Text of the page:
It’s been a busy week for the South China Sea. For those of you keeping score at home, these are some of the news stories we’ve been following:
1. Post-ASEAN fall-out: After ASEAN failed last week to release a joint communiqué for the first time in 45 years, Cambodia is looking to some in the region like a Chinese proxy playing the role of spoiler. Indonesia managed to salvage a version of the “code of conduct” for the South China Sea, a 6-point declaration to essentially work peacefully to implement existing maritime law and guidelines and avoid military confrontations: making progress by reaffirming the status quo.
2. Beijing announces troop build-up in Paracels: On Monday, China said it would send troops to guard its newly incorporated city of Sansha. The most likely location is the largest island, Woody Island/Yongxing. Fun fact – according to Chinese reports the city, home to 1,000 across various islands, already has a karaoke parlor up and running. Preparations for hosting the troops may take longer – the announcement and move is more symbolic than practical at this time.
3. The Philippines and Vietnam Protest China’s moves: Manila summoned the Chinese ambassador to complain about the new garrison, while President Benigno Aquino took to the airwaves and decried Chinese provocations in an address to the nation. Meanwhile, Hanoi filed an official diplomatic complaint about the build-up in the Paracels, which it too claims. Both the Philippines and Vietnam however reiterated their desire for a diplomatic solution and stated they would not seek military confrontation.
4. The International Crisis Group releases report on the SCS: Said the report: “The failure to reduce the risks of conflict, combined with the internal economic and political factors that are pushing claimants toward more assertive behaviour, shows that trends in the South China Sea are moving in the wrong direction.” Interestingly, the report also believes the Philippines made the wrong move in the recent Scarborough Shoal stand-off with China by sending in a naval vessel, thereby giving the Chinese an excuse to escalate, to play up nationalism to their domestic audience. The report also states the U.S. might not be obligated to assist the Philippines in the event of an attack in the South China Sea under the terms of the 1951 Mutual Defense Treaty, as the U.S. has yet to make a formal statement whether the Spratleys and other disputed maritime areas are covered under the treaty’s terms.
5. Taiwan to ship armament to the Spratleys: Taiwan has confirmed it will send a mix of mortars and artillery to Taiping, the largest of islands and host to a 130-strong Taiwanese force, in August. Fun fact – the total land mass of the 100 Spratley “islands” is less than 2 square miles.
6. The Philippines ratifies a long-languishing Status of Forces Agreement (SOFA) with Australia. “Although the agreement is not a defense pact, its symbolism cannot be lost on China,” President Benigno Arroyo said after the vote. The pact, however, has more to do with pursuing terrorists in the country’s muslim South – primarily the island of Mindanao.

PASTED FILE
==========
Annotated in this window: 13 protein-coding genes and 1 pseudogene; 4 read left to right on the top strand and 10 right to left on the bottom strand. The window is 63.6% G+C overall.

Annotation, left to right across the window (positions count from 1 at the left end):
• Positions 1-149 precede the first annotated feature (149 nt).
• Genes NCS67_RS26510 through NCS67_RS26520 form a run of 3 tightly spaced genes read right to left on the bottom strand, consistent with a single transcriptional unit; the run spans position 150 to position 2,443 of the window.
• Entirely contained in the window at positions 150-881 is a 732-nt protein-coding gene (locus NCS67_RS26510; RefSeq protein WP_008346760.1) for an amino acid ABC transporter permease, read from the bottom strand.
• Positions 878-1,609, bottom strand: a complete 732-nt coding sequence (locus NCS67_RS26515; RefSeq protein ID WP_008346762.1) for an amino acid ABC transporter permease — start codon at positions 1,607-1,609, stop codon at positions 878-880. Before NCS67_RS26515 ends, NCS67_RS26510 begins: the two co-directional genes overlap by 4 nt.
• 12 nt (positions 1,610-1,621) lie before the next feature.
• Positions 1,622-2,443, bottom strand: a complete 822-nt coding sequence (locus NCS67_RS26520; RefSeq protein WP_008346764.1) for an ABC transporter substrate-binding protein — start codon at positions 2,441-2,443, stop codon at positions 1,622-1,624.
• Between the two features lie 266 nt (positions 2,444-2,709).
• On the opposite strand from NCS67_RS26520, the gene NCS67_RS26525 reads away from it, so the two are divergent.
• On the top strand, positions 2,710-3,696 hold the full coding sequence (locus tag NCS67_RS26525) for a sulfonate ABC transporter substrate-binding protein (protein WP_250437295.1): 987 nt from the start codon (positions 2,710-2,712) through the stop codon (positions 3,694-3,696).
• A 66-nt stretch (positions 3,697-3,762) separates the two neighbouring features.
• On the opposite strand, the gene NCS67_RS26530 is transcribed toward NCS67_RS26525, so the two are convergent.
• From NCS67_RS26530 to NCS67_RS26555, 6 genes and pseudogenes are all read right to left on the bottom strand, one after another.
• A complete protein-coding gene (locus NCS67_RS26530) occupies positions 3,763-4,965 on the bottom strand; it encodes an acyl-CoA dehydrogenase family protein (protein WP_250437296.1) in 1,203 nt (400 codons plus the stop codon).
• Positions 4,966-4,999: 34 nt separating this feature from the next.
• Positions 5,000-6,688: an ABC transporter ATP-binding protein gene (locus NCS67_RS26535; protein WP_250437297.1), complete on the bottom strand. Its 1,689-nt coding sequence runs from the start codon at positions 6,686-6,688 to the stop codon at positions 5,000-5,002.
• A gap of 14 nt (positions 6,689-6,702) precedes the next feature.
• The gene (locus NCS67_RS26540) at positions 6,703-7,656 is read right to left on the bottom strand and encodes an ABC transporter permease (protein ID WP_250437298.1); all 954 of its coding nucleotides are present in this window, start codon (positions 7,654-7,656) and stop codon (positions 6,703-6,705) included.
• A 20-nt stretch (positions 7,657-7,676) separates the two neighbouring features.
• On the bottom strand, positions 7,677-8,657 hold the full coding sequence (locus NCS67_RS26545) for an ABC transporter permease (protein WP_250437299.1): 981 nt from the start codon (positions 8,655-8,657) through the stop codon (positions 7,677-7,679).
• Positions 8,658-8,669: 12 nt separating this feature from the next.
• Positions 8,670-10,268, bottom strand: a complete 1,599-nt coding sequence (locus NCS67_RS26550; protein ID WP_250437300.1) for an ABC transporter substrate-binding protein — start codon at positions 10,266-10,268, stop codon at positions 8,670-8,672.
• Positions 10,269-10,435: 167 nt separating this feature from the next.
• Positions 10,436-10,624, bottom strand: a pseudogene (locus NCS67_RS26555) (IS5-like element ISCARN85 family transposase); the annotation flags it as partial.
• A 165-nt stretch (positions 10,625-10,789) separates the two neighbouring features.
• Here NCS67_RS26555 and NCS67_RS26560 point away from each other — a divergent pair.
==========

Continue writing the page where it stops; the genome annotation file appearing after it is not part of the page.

No one of these stories points to a looming conflict, but taken together they provide context for what has been the increasing trend of looking towards military power for lack of a diplomatic progress.
7 thoughts on “A Busy Week in the South China Sea”
Re: ICG report on Scarborough. Pres. Aquino may not have had a choice over Scarborough. As noted in my previous comments, Del Pilar was the logical choice given all other assets are aging and didn’t have the range, speed or material condition to steam towards the crisis. And the political pressure to use the latest vessel is understandable – recall that this Aquino’s administration (versus his Mother’s) has spent more on attempting to upgrade the pitiful state of military acquisition than any other. The populace, already in a bit of nationalist frenzy, would want to see their taxpayer money at work. It would also have distracted much of the nation from the embarrassing graft and corruption trials that just recently concluded.
Calling the Pilar a frigate is propaganda on both sides. It is a cutter, with nothing more than a 76 mm gun. It was enforcing fisheries, the same thing it usually did as a US Coast Guard Cutter.
While a landing on one of these rocks might not invoke the Mutual Defense Treaty, an attack on a Philippine ship would.
Another significant development has been Indonesia’s role in seeking a post-summit agreement between ASEAN members on a joint statement. FM Marty Natalegawa’s diplomatic efforts were instrumental to this end. For more on how Indonesia’s role has been interpreted see this Diplomat article.
Natalie, agree – I attributed the fact that ASEAN was able to produce anything to Indonesia’s lead. Slightly off track, you’ve done some great reporting on the Indonesian military’s increase in professionalism and training with Australia. This article paints Indonesian security forces in West Papua in less than glowing hues. Do you think it’s an accurate portrayal? What’s the risk of specialized Australian training being redirected towards domestic repression?
Down with chinese aggression